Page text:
STEVE EMBER: Welcome to THE MAKING OF A NATION – American history in VOA Special English. I’m Steve Ember.
Today, we tell about the Korean War. The biggest problem facing Dwight Eisenhower when he became president of the United States was the continuing conflict in Korea.
Eisenhower was elected in November nineteen fifty-two. At the time, the United States had been helping South Korea fight North Korea for more than two years. About twenty other members of the United Nations were also helping the South. The UN members provided troops, equipment, and medical aid.
EISENHOWER: “I shall go to Korea.”
During the American presidential election campaign, Eisenhower announced that he would go to Korea. He thought such a trip would help end the war. Eisenhower kept his promise. He went to Korea after he won the election, but before he was sworn-in as president. Yet the fighting did not stop in Korea until July of the next year, nineteen fifty-three.
The war started when North Korean troops invaded South Korea. Both sides believed they should control all of the country.
The dream of a united Korea was a powerful one. From nineteen-ten until World War Two, Korea had been under Japanese rule. In an agreement at the end of the war, troops from the Soviet Union occupied the North. They accepted the surrender of Japanese troops and set up a military government. American troops did the same in the South. The border dividing north and south was the geographic line known as the thirty-eighth parallel.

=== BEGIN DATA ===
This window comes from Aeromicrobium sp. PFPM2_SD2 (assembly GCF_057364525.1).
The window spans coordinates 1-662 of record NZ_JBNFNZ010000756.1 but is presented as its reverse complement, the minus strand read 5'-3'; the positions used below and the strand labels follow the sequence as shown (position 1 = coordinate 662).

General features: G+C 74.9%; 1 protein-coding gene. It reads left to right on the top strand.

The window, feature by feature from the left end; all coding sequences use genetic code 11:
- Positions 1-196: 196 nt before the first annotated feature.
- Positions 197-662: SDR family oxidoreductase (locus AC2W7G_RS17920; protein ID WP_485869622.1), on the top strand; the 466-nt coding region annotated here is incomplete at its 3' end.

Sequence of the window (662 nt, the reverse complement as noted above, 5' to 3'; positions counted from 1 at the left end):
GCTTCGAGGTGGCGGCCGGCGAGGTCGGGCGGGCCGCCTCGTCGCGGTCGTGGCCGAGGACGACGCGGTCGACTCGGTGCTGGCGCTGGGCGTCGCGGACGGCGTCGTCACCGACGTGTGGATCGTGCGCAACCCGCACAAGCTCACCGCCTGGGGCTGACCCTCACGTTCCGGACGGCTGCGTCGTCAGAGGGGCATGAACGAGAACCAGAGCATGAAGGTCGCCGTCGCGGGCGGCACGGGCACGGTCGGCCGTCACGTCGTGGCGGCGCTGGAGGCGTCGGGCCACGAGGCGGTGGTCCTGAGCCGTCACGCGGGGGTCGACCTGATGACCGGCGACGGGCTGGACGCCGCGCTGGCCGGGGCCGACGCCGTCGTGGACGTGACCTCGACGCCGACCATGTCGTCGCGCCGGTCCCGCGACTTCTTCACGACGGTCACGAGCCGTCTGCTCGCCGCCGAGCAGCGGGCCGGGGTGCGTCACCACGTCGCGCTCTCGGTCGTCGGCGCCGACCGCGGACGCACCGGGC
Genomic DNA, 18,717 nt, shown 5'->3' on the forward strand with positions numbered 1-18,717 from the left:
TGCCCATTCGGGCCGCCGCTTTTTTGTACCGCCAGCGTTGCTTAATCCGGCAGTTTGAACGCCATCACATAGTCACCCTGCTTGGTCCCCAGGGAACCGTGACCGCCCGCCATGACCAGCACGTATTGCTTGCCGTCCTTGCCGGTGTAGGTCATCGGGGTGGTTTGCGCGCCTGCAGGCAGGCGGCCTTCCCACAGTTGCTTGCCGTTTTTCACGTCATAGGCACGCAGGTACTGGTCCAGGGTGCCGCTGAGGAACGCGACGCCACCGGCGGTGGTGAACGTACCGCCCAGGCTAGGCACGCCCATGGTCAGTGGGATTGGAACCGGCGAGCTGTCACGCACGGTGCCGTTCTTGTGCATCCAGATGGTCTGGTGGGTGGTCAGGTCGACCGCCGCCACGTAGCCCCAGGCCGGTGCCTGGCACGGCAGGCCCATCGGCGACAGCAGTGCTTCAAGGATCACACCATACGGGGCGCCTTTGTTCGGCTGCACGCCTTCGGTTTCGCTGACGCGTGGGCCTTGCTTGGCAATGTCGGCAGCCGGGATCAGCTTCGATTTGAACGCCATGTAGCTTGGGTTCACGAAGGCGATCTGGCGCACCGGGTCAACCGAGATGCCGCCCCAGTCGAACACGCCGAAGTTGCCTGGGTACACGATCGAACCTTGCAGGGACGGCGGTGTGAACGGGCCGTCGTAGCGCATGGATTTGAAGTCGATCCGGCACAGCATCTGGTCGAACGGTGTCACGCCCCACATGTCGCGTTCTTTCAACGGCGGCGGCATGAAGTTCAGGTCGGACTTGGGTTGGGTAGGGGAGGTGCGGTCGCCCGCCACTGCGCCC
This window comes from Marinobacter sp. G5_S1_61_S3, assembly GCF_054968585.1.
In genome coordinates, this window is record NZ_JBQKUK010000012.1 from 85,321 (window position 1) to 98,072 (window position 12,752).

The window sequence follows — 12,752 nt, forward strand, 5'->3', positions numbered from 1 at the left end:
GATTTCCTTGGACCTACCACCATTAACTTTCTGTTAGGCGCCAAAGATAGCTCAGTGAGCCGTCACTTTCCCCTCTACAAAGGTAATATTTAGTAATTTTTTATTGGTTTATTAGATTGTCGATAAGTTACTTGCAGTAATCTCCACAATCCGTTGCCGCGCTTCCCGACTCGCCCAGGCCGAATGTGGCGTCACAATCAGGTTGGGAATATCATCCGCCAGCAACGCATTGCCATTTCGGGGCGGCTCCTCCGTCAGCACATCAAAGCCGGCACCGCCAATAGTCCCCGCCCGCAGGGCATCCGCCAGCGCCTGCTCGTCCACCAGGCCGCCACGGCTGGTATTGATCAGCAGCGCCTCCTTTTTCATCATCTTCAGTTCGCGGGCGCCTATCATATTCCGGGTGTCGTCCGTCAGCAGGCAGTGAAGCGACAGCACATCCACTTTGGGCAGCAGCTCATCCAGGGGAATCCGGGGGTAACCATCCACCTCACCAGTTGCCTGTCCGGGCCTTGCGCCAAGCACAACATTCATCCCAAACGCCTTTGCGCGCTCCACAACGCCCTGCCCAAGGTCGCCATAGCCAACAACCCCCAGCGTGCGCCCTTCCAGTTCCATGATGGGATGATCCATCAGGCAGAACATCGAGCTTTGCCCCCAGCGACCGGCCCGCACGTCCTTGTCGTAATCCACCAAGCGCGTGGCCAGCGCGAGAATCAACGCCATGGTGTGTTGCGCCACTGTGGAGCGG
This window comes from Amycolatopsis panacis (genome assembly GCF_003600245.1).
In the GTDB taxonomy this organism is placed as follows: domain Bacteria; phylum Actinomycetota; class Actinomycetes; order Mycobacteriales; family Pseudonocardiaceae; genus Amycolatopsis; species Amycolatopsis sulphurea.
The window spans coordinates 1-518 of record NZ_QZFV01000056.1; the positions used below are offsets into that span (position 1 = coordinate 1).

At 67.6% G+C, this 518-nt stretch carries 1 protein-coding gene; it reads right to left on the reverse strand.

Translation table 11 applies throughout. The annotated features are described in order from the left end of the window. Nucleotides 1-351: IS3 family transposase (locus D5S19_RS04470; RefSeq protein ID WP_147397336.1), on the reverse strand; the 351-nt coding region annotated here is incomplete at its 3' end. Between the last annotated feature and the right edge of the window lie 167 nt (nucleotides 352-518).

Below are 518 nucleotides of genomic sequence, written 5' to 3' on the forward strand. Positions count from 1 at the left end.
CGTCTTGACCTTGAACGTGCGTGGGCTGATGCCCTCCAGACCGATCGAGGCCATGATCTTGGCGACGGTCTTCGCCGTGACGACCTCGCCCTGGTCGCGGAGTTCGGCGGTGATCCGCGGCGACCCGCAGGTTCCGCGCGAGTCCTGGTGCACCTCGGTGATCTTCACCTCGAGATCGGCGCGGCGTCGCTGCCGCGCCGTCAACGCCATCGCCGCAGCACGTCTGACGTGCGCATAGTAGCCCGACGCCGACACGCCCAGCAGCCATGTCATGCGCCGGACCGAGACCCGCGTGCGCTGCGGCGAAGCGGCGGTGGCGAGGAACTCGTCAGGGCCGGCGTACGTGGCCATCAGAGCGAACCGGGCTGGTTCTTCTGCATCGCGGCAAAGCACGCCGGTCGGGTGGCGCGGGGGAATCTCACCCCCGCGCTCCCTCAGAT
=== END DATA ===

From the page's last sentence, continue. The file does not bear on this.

A few years later, the United Nations General Assembly ordered free elections for all of Korea. With UN help, the South established the Republic of Korea. Syngman Rhee was elected the first president.
On the other side of the thirty-eighth parallel, however, Soviet troops refused to let UN election officials enter the North. The Soviet Union supported creation of a communist government there, called the Democratic People's Republic of Korea. Kim Il-sung was named premier.
Five years after the end of World War Two, the United States had withdrawn almost all its troops from South Korea. It was not clear if America would defend the South from attack. South Korea had an army. But it was smaller and less powerful than the North Korean army.
North Korea decided the time was right to invade. On June twenty-fifth, nineteen-fifty, North Korean soldiers crossed the thirty-eighth parallel. The UN Security Council demanded that they go back. Two days later, the Council approved military support for South Korea. The Soviet delegate boycotted the meeting that day. If he had been present, the resolution would have been defeated.
The UN demand did not stop the North Korean troops. They continued to push south. In a week, they were on the edge of the capital, Seoul.